In the world we live in, technology takes care of even the simplest of tasks. Many of today’s young tech entrepreneurs want to capitalise on this trend to become the next Elon Musk or Mark Zuckerberg. But for 25-year-old Fariha Khan and her friends, it wasn’t the ambition to make it big that inspired them to build their own app, Heroes of Cancer.
“Cancer is a cause that is close to my heart,” the Bangaldeshi expat tells GN Focus. “My brave and resilient dad fought for eight months, after which we lost him to cancer. It was an incredibly difficult journey that affected us mentally, emotionally and financially.” Each of the app’s co-founders has seen a family member battle the disease and like her friends, Fariha felt a need for an online solution to support cancer patients and their families. The app features medical news, promotes positive thinking and allows users to connect with others in similar situations.
Alive and kicking
The tech start-up culture is alive and thriving in the UAE. For the fourth year in a row, the nation leads the region as a tech start-up hub and is home to one-third of all Middle East and North Africa (Mena) investors, according to The State of Digital Investment in Mena 2013-16 report by Dubai SME released at the ArabNet Digital Summit 2017.
The UAE is home to 19 venture capitalists, the highest in the region. Two start-ups, Careem and Souq.com, are seen as unicorns and are valued at more than $1 billion (Dh3.67 billion).
Deals like these inspire techpreneurs to start their own business in the UAE, whether onshore or in free zones. Several UAE free zones cater to those looking to start tech businesses. Since starting a company from scratch can be daunting, free zones help simplify things by providing help with visas, residence permits, documentation and bank accounts, as well as site visits suited to clients’ requirements. Today, for example, Dubai Internet City is hosting Tecom SME Builder, where experts will talk about what SMEs and entrepreneurs need to know in terms of harnessing business opportunities.
“UAE free zones make it easy to start companies compared to onshore entities,” says Bangaldeshi expat Sajjad Kamal, 28. “Onshore entities have more bureaucracy and more stringent regulatory requirements.” He set up Beneple, an HR platform that automates admin tasks, in the Dubai Multi Commodities Centre free zone. In just eight months, Beneple was acquired by Finsbury Associates, a financial services company. Kamal is now based in Silicon Valley, where his new venture, AlemHealth, allows doctors to make diagnoses through telemedicine.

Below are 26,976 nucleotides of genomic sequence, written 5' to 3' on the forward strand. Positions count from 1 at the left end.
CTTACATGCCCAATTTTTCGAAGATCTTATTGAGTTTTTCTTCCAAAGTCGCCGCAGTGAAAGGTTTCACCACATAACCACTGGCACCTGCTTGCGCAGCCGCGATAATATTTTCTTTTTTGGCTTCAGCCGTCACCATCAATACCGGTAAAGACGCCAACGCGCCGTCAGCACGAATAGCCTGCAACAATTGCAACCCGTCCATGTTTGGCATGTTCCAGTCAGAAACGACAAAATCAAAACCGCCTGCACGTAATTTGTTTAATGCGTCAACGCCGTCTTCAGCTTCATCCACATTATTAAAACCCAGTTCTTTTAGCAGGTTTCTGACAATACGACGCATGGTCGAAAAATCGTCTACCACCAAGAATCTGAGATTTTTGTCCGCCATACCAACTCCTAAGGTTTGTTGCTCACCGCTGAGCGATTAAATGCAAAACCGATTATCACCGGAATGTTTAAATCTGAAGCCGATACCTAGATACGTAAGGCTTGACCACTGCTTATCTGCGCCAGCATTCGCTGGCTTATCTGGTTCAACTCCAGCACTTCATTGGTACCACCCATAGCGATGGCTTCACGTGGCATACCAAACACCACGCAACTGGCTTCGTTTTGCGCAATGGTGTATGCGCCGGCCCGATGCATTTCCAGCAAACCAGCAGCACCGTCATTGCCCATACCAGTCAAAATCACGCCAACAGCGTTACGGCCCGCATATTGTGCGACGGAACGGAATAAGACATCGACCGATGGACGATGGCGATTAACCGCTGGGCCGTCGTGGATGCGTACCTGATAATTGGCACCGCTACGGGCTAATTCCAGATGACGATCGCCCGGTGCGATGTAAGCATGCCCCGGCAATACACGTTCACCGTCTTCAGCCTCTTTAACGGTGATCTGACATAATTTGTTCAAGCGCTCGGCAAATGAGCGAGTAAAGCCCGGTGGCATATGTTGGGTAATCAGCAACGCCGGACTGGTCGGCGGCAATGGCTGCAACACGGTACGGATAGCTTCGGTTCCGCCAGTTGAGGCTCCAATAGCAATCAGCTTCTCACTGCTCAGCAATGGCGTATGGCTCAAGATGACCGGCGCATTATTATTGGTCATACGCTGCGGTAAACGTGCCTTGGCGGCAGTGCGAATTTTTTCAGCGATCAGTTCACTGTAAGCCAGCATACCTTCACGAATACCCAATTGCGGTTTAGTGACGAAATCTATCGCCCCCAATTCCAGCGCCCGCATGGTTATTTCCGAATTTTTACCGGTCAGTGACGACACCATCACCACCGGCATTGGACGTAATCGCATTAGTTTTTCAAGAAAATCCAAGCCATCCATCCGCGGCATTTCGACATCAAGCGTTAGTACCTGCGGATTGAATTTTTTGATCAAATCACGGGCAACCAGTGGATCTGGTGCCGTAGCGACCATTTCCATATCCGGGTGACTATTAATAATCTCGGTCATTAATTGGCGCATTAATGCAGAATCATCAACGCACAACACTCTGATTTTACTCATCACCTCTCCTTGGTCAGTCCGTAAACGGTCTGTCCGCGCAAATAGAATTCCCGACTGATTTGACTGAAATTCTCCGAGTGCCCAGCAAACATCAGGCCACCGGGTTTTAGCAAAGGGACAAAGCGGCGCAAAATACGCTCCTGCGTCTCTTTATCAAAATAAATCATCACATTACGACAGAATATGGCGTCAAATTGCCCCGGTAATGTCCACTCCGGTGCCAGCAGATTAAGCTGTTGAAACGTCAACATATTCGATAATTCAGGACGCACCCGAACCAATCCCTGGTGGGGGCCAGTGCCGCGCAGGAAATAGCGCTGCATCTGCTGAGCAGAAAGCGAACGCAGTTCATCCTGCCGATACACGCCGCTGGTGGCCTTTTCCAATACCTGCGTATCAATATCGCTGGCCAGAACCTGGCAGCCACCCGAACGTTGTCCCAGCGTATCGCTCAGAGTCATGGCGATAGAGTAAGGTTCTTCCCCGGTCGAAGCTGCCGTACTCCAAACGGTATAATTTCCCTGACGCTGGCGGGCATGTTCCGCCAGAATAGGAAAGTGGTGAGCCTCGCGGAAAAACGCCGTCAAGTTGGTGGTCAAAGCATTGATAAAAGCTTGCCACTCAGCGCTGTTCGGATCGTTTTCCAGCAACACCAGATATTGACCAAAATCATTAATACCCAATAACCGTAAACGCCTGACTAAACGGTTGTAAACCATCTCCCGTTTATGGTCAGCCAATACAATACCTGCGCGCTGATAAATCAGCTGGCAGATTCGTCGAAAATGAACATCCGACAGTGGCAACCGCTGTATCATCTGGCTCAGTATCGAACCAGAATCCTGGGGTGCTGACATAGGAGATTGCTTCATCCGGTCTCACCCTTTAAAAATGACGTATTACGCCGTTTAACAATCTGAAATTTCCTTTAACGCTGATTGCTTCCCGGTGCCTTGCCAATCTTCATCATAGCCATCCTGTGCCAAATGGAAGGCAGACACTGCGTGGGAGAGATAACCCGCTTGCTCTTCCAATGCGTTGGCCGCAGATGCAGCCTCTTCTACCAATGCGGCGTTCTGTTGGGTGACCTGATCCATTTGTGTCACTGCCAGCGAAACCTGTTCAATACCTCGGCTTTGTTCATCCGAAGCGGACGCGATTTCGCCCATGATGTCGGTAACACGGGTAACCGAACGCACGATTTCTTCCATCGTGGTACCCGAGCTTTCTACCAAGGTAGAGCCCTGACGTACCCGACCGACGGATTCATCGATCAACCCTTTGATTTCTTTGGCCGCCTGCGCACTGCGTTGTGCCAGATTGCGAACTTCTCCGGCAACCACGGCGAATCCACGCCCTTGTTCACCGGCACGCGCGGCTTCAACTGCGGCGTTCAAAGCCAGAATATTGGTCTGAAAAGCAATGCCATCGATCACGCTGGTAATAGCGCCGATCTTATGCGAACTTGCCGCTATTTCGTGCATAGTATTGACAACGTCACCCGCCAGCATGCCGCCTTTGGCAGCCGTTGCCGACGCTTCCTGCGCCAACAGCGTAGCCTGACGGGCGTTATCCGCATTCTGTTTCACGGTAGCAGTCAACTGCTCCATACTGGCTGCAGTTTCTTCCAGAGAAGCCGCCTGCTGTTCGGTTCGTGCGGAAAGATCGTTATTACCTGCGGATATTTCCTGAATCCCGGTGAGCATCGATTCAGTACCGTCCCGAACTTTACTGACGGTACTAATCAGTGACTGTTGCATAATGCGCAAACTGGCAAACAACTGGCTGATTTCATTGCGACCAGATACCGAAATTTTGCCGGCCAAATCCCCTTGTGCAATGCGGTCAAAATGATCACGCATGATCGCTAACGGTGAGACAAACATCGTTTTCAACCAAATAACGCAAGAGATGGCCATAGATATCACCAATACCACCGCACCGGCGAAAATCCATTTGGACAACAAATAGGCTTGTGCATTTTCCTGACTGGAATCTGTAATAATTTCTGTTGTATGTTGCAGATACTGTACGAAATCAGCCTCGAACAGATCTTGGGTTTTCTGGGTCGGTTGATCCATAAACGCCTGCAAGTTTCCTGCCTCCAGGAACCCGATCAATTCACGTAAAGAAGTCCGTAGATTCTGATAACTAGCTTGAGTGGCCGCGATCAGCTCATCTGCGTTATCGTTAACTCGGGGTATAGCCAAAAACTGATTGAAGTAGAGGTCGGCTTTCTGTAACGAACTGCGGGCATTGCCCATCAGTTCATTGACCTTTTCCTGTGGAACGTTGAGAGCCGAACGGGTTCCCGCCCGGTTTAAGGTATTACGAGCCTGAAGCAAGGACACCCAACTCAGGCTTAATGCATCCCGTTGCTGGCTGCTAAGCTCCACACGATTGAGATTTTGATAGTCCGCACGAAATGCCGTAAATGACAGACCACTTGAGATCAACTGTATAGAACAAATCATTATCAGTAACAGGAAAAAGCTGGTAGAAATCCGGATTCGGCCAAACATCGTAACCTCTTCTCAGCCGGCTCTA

Once they have a plan, entrepreneurs must assess the risks involved. Starting your own tech company can be risky. Indian national Padam Chhabra, a 35-year-old Dubai resident, gave up a comfortable job at Citibank to found the coupon site Clip the Deal at Dubai Silicon Oasis (DSO). “The culture of start-ups is about taking risks and accepting that there could be failure,” he says. Chhabra tells GN Focus how DSO’s concept of “fail fast, fail cheap” helps start-ups realise that failing is just part of the process.
All start-ups must also think about their funding. Influencers.ae is one of several players looking to cash in on the influencer marketing boom. “We were lucky enough to be able to start generating revenue on a very basic prototype, which has played tremendously in our favour with respect to prospective investors as well as provide us immediate market feedback that helped us pivot our engineering focus,” says Canadian national Feras Arafe, 35, Founder and CEO of Influencers.ae.
Before starting out, entrepreneurs need to ensure they can sustain themselves in the business for at least a year. The founders of Clip the Deal, for instance, initially put in their own money and the company bootstrapped for a year. It was only after launch that DSO provided them with seed funding.
A series of events over the year aid aspirants in finding help, whether in terms of finance or advice. This week more than 50 young Arab entrepreneurs will pitch their concepts and products to potential investors and multinationals at Dubai World Trade Centre (DWTC), where the Gulf Information Security Conference (GISEC) and Internet of Things Expo (IoTx) 2017 run until tomorrow.
“Technology is playing a greater role in our lives and the Middle East is home to some of the brightest minds in the sector — the opportunities for entrepreneurial innovators are endless,” says Trixie LohMirmand, Senior Vice President, Exhibitions & Events Management, DWTC.
More famous is the Gitex Start-up movement in Dubai, which brings together more than 400 start-ups and 1,000 entrepreneurs and investors from around the world. “Everybody who is anybody in the world of start-ups and helping them scale is there,” says Michael Champion, Show Director at DWTC. “The tech start-up culture in the UAE is expanding daily as more of the brightest minds identify an opportunity to pitch their innovations to investors with investors now more willing to listen,” he adds.
However, Omar Christidis, ArabNet’s Founder and CEO, says the region still needs better tech talent. “One of the challenges the whole ecosystem and the industry is faced with is technology talent — actual coders, developers, hardcore technical talent,” he says. “We want to see programmes to get the youth learning coding earlier.”
If they hadn’t studied computer science in school, Fariha and her friends may never have developed their app. Ideas like theirs backed with a strong skillset could change the way we use technology today.
— The writer is an intern at Gulf News Commercial Publishing